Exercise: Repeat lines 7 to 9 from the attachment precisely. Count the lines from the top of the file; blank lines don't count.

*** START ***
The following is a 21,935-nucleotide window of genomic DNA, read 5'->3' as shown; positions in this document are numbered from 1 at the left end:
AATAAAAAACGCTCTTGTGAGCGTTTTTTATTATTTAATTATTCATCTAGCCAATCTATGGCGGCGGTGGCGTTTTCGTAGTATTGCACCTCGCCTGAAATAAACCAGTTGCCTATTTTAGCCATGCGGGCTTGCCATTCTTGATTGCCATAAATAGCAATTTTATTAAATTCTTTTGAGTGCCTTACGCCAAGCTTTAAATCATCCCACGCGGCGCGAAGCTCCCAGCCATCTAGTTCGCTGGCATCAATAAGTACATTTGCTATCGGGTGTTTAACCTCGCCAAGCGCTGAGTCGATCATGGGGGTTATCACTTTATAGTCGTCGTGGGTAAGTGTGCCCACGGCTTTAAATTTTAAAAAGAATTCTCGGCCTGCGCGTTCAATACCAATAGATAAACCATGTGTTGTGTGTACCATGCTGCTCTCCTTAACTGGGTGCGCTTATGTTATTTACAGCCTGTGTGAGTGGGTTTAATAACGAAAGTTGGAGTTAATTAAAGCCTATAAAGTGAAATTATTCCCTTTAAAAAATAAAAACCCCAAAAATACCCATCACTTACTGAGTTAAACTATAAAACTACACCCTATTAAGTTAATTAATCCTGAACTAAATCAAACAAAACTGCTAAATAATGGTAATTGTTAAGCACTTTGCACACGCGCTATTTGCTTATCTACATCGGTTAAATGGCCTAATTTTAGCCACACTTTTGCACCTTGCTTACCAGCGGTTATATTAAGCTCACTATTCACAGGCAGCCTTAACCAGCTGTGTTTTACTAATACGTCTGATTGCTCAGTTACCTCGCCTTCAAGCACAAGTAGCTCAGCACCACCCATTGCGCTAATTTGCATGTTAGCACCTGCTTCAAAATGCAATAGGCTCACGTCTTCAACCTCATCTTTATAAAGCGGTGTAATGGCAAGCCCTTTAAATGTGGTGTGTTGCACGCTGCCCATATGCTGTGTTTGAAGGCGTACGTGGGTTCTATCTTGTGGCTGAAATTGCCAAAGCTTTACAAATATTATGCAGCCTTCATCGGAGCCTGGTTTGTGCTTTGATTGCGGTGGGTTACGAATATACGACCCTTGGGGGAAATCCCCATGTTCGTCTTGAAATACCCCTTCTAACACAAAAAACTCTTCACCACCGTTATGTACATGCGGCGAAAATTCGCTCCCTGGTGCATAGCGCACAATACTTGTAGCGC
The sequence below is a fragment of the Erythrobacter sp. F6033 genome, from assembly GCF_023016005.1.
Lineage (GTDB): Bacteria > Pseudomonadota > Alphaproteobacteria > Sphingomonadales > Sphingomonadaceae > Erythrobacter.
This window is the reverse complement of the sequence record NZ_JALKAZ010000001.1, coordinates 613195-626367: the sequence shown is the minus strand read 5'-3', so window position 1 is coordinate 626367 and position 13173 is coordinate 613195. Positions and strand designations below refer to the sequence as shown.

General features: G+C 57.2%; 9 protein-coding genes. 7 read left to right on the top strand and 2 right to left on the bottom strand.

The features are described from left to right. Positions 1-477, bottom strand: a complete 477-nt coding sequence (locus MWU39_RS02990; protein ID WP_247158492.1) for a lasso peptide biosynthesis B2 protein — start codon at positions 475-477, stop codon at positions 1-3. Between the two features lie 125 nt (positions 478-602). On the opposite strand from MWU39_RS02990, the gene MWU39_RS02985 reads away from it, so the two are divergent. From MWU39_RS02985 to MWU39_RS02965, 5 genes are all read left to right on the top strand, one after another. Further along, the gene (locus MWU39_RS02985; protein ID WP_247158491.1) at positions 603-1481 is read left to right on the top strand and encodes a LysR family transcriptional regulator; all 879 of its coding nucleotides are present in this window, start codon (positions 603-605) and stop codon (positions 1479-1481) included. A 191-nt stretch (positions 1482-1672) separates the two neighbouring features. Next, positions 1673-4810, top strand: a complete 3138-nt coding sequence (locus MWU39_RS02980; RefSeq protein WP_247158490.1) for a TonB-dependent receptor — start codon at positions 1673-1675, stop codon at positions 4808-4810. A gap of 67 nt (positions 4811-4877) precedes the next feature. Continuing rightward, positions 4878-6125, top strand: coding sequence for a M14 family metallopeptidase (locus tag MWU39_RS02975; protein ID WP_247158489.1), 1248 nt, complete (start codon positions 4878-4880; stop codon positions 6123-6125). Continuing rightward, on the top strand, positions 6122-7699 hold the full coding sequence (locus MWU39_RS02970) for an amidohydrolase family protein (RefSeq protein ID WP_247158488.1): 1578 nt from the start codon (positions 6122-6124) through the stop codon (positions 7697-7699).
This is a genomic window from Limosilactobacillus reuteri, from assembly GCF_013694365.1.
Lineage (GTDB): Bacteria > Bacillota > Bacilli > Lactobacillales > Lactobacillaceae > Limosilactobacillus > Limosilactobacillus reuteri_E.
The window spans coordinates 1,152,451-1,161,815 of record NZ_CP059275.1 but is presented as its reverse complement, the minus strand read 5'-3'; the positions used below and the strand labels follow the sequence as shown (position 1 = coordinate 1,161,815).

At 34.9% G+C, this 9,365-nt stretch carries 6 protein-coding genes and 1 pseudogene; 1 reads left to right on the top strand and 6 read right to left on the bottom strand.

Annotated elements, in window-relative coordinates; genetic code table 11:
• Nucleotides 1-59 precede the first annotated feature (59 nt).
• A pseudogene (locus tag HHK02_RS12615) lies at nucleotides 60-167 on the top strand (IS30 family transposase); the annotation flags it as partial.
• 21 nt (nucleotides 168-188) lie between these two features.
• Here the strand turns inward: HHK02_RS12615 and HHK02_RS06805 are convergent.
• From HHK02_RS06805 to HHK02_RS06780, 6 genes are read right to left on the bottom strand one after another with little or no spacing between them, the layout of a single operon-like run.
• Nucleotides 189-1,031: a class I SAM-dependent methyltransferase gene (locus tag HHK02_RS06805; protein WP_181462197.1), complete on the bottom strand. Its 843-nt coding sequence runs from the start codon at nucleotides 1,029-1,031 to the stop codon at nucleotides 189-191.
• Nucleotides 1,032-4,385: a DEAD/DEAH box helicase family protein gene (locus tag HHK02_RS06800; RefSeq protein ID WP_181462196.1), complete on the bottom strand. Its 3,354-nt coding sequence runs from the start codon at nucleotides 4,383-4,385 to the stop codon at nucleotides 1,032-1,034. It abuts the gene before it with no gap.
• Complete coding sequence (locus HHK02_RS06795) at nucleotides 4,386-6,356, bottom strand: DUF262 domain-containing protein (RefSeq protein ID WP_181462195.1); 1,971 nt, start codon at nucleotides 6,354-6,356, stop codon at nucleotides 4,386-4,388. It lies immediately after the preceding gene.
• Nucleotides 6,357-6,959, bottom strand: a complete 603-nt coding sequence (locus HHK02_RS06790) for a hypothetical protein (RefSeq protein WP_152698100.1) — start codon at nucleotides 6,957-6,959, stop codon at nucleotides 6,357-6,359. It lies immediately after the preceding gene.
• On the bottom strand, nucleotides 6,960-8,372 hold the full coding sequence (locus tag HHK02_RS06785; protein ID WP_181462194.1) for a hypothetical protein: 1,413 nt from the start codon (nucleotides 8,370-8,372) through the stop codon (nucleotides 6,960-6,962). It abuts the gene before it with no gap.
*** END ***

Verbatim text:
The features are described from left to right. Positions 1-477, bottom strand: a complete 477-nt coding sequence (locus MWU39_RS02990; protein ID WP_247158492.1) for a lasso peptide biosynthesis B2 protein — start codon at positions 475-477, stop codon at positions 1-3. Between the two features lie 125 nt (positions 478-602). On the opposite strand from MWU39_RS02990, the gene MWU39_RS02985 reads away from it, so the two are divergent. From MWU39_RS02985 to MWU39_RS02965, 5 genes are all read left to right on the top strand, one after another. Further along, the gene (locus MWU39_RS02985; protein ID WP_247158491.1) at positions 603-1481 is read left to right on the top strand and encodes a LysR family transcriptional regulator; all 879 of its coding nucleotides are present in this window, start codon (positions 603-605) and stop codon (positions 1479-1481) included. A 191-nt stretch (positions 1482-1672) separates the two neighbouring features. Next, positions 1673-4810, top strand: a complete 3138-nt coding sequence (locus MWU39_RS02980; RefSeq protein WP_247158490.1) for a TonB-dependent receptor — start codon at positions 1673-1675, stop codon at positions 4808-4810. A gap of 67 nt (positions 4811-4877) precedes the next feature. Continuing rightward, positions 4878-6125, top strand: coding sequence for a M14 family metallopeptidase (locus tag MWU39_RS02975; protein ID WP_247158489.1), 1248 nt, complete (start codon positions 4878-4880; stop codon positions 6123-6125). Continuing rightward, on the top strand, positions 6122-7699 hold the full coding sequence (locus MWU39_RS02970) for an amidohydrolase family protein (RefSeq protein ID WP_247158488.1): 1578 nt from the start codon (positions 6122-6124) through the stop codon (positions 7697-7699).
This is a genomic window from Limosilactobacillus reuteri, from assembly GCF_013694365.1.
Lineage (GTDB): Bacteria > Bacillota > Bacilli > Lactobacillales > Lactobacillaceae > Limosilactobacillus > Limosilactobacillus reuteri_E.